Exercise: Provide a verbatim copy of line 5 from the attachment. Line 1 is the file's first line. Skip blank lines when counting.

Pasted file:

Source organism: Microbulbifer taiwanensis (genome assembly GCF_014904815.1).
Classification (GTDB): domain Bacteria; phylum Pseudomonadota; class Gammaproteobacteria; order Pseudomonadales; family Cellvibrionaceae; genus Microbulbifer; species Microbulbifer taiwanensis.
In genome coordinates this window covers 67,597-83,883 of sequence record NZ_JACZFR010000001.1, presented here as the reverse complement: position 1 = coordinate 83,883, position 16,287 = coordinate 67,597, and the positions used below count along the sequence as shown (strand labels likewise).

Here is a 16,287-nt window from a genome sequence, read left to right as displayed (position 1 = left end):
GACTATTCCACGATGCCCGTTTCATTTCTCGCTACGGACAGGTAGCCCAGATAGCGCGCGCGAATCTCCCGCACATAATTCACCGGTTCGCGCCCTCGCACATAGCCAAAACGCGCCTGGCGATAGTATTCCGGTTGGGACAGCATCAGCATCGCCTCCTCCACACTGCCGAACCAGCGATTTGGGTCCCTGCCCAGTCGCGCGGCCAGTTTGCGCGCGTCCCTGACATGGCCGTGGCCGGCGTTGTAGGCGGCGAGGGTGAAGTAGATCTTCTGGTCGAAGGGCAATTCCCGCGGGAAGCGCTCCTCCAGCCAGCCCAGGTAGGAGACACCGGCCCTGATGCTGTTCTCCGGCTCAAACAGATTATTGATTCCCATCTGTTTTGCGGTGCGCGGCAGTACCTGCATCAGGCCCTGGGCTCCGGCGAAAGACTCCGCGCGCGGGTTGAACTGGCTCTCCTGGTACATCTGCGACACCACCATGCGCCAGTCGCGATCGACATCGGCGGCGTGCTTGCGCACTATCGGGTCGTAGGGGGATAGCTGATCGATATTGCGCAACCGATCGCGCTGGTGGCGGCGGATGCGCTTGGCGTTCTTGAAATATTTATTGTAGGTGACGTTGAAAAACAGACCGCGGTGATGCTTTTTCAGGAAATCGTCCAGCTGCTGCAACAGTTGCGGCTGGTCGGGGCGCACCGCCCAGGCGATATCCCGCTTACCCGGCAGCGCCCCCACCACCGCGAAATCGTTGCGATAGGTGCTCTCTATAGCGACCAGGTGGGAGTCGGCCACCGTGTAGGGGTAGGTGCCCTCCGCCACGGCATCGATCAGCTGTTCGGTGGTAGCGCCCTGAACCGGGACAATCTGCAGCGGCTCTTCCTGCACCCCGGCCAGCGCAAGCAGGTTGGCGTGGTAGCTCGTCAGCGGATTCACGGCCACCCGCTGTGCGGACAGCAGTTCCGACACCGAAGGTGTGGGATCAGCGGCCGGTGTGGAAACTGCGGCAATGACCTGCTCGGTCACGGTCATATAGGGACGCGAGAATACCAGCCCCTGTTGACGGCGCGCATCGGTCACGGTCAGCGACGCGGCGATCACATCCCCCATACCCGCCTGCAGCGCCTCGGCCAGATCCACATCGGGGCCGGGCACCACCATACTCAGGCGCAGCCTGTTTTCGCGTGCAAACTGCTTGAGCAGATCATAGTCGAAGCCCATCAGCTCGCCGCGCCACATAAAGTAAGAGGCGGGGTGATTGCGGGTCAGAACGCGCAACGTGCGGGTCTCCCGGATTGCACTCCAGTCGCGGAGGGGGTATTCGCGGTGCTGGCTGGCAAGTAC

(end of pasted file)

GACTATTCCACGATGCCCGTTTCATTTCTCGCTACGGACAGGTAGCCCAGATAGCGCGCGCGAATCTCCCGCACATAATTCACCGGTTCGCGCCCTCGCACATAGCCAAAACGCGCCTGGCGATAGTATTCCGGTTGGGACAGCATCAGCATCGCCTCCTCCACACTGCCGAACCAGCGATTTGGGTCCCTGCCCAGTCGCGCGGCCAGTTTGCGCGCGTCCCTGACATGGCCGTGGCCGGCGTTGTAGGCGGCGAGGGTGAAGTAGATCTTCTGGTCGAAGGGCAATTCCCGCGGGAAGCGCTCCTCCAGCCAGCCCAGGTAGGAGACACCGGCCCTGATGCTGTTCTCCGGCTCAAACAGATTATTGATTCCCATCTGTTTTGCGGTGCGCGGCAGTACCTGCATCAGGCCCTGGGCTCCGGCGAAAGACTCCGCGCGCGGGTTGAACTGGCTCTCCTGGTACATCTGCGACACCACCATGCGCCAGTCGCGATCGACATCGGCGGCGTGCTTGCGCACTATCGGGTCGTAGGGGGATAGCTGATCGATATTGCGCAACCGATCGCGCTGGTGGCGGCGGATGCGCTTGGCGTTCTTGAAATATTTATTGTAGGTGACGTTGAAAAACAGACCGCGGTGATGCTTTTTCAGGAAATCGTCCAGCTGCTGCAACAGTTGCGGCTGGTCGGGGCGCACCGCCCAGGCGATATCCCGCTTACCCGGCAGCGCCCCCACCACCGCGAAATCGTTGCGATAGGTGCTCTCTATAGCGACCAGGTGGGAGTCGGCCACCGTGTAGGGGTAGGTGCCCTCCGCCACGGCATCGATCAGCTGTTCGGTGGTAGCGCCCTGAACCGGGACAATCTGCAGCGGCTCTTCCTGCACCCCGGCCAGCGCAAGCAGGTTGGCGTGGTAGCTCGTCAGCGGATTCACGGCCACCCGCTGTGCGGACAGCAGTTCCGACACCGAAGGTGTGGGATCAGCGGCCGGTGTGGAAACTGCGGCAATGACCTGCTCGGTCACGGTCATATAGGGACGCGAGAATACCAGCCCCTGTTGACGGCGCGCATCGGTCACGGTCAGCGACGCGGCGATCACATCCCCCATACCCGCCTGCAGCGCCTCGGCCAGATCCACATCGGGGCCGGGCACCACCATACTCAGGCGCAGCCTGTTTTCGCGTGCAAACTGCTTGAGCAGATCATAGTCGAAGCCCATCAGCTCGCCGCGCCACATAAAGTAAGAGGCGGGGTGATTGCGGGTCAGAACGCGCAACGTGCGGGTCTCCCGGATTGCACTCCAGTCGCGGAGGGGGTATTCGCGGTGCTGGCTGGCAAGTAC